The challenge of regulating nanomaterials
As the nanotechnology industry thunders ahead, filling consumer products with nanomaterials, experts worry about the lack of adequate oversight and regulation.
Get ready for a nanolife. Wake up in a bed with cotton sheets made bug-free with silver nanoparticles, brush your teeth with toothpaste bristling with nanogold, step into pants made dirt- and moisture-resistant through nanofibers, and go out with nanosunscreen on your skin. These nanobased consumer products are already on the market around the world, and the list is growing.
Nanomaterials could make life smoother. They promise to provide cleaner water and new ways to precisely target cancer cells. But despite the potential that nanotechnology holds, scientists, environmentalists, and policy experts around the world are concerned about its unknown risks.
"Every technology ever developed . . . has had some sort of adverse consequences, and sometimes they've been serious, sometimes not," says J. Clarence Davies, a senior adviser to the Washington, D.C.-based, nonpartisan Woodrow Wilson International Center for Scholars' Project on Emerging Nanotechnologies (PEN). In addition to chairing the National Academies' Committee on Principles of Decision Making for Regulating Chemicals in the Environment, Davies served as the U.S. EPA's assistant administrator for policy from 1989 to 1991. "It's unprecedented and would defy common sense if there weren't some problem somewhere" with nanotechnology, he adds.
Thus far, these tiny yet powerful materials have not caused any known human-health problems or environmental disasters. However, a growing number of studies are illustrating that many of these substances can have detrimental effects on animals. A study by researchers at Southern Methodist University, Duke University, and the University of Washington Seattle showed that fullerenes (C60 nanomaterials often called buckyballs) can cause oxidative stress in the brains of largemouth bass (Environ. Health Perspect. 2004, 112 (10), 1058–1062). Another study, by a team at the Chinese Academy of Sciences and Peking University, showed that mice exposed to copper nanomaterials had serious kidney, liver, and spleen damage (Toxicol. Lett. 2006, 163 (2), 109–120).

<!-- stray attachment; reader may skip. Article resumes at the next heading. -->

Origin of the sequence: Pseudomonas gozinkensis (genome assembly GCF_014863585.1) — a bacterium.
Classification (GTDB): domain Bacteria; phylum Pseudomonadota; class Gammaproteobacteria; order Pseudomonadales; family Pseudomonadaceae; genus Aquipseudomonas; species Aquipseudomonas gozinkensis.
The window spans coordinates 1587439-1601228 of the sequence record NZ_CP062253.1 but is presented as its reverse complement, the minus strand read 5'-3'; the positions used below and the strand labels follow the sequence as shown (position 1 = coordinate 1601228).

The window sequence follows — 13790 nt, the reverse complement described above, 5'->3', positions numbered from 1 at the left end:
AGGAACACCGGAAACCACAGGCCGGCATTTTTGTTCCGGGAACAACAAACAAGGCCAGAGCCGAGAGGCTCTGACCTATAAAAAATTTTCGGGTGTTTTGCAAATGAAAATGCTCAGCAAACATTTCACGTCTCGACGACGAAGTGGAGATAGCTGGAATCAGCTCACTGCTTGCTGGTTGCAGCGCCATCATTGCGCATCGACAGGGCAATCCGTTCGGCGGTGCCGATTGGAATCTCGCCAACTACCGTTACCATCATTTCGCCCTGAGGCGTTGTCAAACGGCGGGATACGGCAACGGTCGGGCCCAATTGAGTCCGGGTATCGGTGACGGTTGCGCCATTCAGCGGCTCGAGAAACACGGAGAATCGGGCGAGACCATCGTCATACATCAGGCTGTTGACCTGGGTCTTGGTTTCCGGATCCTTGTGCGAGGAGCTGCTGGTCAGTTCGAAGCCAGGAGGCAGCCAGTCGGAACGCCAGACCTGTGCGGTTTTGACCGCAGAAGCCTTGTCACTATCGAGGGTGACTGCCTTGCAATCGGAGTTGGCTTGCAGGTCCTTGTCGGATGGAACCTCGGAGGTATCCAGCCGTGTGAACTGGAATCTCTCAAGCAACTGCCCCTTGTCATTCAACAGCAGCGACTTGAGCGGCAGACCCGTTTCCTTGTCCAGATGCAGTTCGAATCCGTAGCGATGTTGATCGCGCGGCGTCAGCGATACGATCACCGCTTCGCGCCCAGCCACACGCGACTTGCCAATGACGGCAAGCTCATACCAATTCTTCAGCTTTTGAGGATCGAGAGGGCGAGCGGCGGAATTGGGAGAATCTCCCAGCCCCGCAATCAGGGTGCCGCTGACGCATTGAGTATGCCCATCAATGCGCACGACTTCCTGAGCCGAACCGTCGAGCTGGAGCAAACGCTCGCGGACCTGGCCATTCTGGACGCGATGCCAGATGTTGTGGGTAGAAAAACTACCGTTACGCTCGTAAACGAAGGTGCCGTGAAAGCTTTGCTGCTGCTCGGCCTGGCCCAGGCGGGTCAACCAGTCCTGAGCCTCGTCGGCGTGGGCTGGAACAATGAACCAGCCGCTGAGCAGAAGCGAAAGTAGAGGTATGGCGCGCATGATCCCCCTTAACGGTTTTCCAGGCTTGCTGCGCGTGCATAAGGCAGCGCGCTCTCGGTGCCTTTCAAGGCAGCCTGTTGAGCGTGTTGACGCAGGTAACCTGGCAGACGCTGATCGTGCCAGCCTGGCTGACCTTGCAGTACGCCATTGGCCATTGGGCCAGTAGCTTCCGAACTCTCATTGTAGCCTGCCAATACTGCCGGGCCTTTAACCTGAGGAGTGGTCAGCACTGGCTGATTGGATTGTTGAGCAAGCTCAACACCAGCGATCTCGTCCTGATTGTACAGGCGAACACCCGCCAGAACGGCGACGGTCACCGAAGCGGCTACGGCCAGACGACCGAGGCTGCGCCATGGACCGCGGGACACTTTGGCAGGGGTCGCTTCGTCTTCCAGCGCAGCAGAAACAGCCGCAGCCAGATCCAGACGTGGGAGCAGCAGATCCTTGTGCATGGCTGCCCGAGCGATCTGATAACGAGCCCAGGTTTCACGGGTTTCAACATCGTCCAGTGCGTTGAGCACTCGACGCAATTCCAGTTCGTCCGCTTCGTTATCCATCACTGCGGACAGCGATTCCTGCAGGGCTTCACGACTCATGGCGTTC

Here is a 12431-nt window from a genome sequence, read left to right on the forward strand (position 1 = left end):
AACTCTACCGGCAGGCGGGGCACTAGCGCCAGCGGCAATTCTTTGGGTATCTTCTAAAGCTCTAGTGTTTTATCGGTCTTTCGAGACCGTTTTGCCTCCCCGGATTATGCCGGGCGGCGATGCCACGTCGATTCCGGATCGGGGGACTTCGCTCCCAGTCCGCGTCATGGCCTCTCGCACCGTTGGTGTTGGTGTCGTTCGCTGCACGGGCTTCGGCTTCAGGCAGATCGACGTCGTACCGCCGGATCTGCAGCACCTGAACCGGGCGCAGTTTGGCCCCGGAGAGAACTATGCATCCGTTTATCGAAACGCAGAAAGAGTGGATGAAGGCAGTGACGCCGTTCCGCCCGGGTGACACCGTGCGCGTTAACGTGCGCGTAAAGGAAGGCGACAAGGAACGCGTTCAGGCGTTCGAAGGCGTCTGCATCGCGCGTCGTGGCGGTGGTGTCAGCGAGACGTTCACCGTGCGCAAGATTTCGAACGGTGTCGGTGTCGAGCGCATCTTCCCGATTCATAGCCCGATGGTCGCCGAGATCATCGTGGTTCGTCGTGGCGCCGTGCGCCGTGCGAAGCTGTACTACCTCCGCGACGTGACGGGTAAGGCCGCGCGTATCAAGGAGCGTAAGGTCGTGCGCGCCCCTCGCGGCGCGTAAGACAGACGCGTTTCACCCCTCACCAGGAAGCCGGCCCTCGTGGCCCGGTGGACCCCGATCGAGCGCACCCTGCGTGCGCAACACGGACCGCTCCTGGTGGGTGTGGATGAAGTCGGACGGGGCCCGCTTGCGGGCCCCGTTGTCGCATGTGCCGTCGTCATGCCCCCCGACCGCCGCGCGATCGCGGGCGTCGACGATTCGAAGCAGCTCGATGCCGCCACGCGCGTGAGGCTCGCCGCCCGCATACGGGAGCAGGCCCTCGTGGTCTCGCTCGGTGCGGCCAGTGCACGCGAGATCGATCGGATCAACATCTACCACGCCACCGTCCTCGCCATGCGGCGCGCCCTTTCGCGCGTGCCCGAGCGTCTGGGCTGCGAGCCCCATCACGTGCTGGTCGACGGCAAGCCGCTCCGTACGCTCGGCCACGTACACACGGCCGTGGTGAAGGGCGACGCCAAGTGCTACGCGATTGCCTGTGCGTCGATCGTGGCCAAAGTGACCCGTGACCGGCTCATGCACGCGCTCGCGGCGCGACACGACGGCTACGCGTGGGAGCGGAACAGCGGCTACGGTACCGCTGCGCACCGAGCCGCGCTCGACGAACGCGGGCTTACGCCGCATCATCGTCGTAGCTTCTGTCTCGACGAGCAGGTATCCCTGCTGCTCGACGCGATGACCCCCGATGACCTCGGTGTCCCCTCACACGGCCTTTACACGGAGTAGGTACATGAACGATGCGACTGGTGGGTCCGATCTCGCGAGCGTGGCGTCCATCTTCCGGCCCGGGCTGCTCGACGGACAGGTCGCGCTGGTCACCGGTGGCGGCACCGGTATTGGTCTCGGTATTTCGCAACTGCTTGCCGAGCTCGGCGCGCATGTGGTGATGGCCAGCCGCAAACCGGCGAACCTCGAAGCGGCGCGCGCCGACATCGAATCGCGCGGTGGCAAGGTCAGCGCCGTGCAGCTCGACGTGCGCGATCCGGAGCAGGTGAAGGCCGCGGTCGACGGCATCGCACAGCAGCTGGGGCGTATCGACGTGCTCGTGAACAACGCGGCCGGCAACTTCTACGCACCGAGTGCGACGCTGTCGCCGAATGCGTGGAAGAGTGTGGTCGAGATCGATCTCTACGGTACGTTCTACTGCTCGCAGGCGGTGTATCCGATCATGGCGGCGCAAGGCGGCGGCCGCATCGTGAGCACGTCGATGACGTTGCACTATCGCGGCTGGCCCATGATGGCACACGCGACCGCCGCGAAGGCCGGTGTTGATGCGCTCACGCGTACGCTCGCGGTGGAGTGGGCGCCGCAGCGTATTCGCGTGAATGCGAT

The miniature size of nanomaterials—the very property that bestows on them special powers—and the way their surfaces are modified increase the ease with which they can interact with biological systems, thus increasing the chances of causing harm. A recent study showed that when nanomaterials are coated with organic substances like lipids they become more accessible to water fleas (Environ. Sci. Technol. 2007, 41 (8), 3025–3029). The fleas ingest the materials and strip the lipid layer for food, eventually causing the naked carbon nanomaterials to block their digestive tracts and kill them.
Research does not imply that all nanomaterials are inherently harmful, and experts agree that it would be unwise to stop nanomaterial production. The technology is growing rapidly. According to Lux Research, a New York-based independent intelligence and technology research and advisory firm, investments in the nanotechnology industry grew from $13 billion in 2004 to $50 billion in 2006. The firm projects that investments will reach $2.6 trillion by 2014. These predictions have many experts saying that it is imperative that the industry be carefully regulated before it's too late. As Richard Denison, senior scientist with the advocacy organization Environmental Defense points out, given the pace of the industry's growth, "the urgency for action has only increased."
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